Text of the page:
Bayeux Tapestry detail - ships crossing sea

Bayeux Tapestry detail - ships crossing sea

Those are perhaps the very basic starting points for creating a believable armed conflict that will be deeply enough rooted in the narrative or game setting to have legs and be sustainable for dramatic purposes. (If you have thoughts on other strategic elements needed to motivate armed conflict in fiction, please share your thoughts in the comments below!) That said, I would encourage writers and game designers to think of other – possibly more likely – ways to force change in a realm.

To that end, the next post in this series looks at one of the most pervasive, potentially earth-shaking, and yet little-used devices for toppling kingdoms: the economy.

Part Two of “Five Ways to Overthrow a Kingdom” will appear around December 19. You can get the RSS feed in your newsreader by clicking the button in the page title banner, or receive posts directly in your email by subscribing (see left side-bar for the form).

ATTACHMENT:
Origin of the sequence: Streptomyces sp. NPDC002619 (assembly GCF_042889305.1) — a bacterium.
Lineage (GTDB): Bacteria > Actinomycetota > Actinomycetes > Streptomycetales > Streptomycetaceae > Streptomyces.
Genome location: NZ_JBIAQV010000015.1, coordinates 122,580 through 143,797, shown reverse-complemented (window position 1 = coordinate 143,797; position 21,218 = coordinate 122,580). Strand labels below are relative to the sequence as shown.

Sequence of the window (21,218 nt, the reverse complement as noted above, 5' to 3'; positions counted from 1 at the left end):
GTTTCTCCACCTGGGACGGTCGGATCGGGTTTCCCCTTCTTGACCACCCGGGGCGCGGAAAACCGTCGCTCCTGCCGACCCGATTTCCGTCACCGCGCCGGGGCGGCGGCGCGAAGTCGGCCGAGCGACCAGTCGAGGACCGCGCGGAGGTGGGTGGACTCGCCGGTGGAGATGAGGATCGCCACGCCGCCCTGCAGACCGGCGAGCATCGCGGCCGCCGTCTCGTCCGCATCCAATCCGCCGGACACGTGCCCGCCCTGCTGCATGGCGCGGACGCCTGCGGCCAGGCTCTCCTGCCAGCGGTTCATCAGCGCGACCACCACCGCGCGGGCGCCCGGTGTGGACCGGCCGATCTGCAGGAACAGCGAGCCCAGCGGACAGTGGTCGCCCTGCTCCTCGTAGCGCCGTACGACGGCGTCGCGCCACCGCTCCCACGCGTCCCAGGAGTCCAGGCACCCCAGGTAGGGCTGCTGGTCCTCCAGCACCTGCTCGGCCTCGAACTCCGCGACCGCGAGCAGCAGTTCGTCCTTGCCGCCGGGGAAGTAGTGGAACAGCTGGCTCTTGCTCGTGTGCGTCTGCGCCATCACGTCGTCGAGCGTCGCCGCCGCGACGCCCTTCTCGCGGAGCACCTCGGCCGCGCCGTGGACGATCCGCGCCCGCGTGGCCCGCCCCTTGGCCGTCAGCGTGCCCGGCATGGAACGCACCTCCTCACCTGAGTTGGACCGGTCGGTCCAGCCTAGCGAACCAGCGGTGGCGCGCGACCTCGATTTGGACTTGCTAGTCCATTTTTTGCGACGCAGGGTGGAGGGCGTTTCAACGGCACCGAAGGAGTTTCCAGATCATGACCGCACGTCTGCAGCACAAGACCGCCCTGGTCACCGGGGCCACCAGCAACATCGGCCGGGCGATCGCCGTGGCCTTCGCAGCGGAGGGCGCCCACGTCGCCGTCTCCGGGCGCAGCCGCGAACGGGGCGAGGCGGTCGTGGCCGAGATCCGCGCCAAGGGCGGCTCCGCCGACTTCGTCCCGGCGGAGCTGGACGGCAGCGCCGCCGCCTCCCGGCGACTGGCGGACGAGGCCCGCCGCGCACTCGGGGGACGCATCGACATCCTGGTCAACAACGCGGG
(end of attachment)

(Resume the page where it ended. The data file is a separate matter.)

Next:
1. Not to say we don’t have a pacifist mindset in this country as well; my point is simply that a nation that does not have the capacity or willingness to go to war, does not go to war. The fact that we wage war and incursions (and relatively readily, at that) speaks as much to our history and historical mindset, from Revolution through ‘rugged individualism’ and more, as it does to contemporary military or political necessities.


Related Posts:

TED Talks and the Patterns of War

Originally posted 2011-12-11 20:43:15.

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Author Deborah Teramis Christian

Teramis wrote her first book at age 9, but like all good literary lizards has taken her time charging upon the market. Finally in a situation where she can write full time, she is becoming the Dragon, Unleashed, or a close facsimile thereof. Roar, said the saur.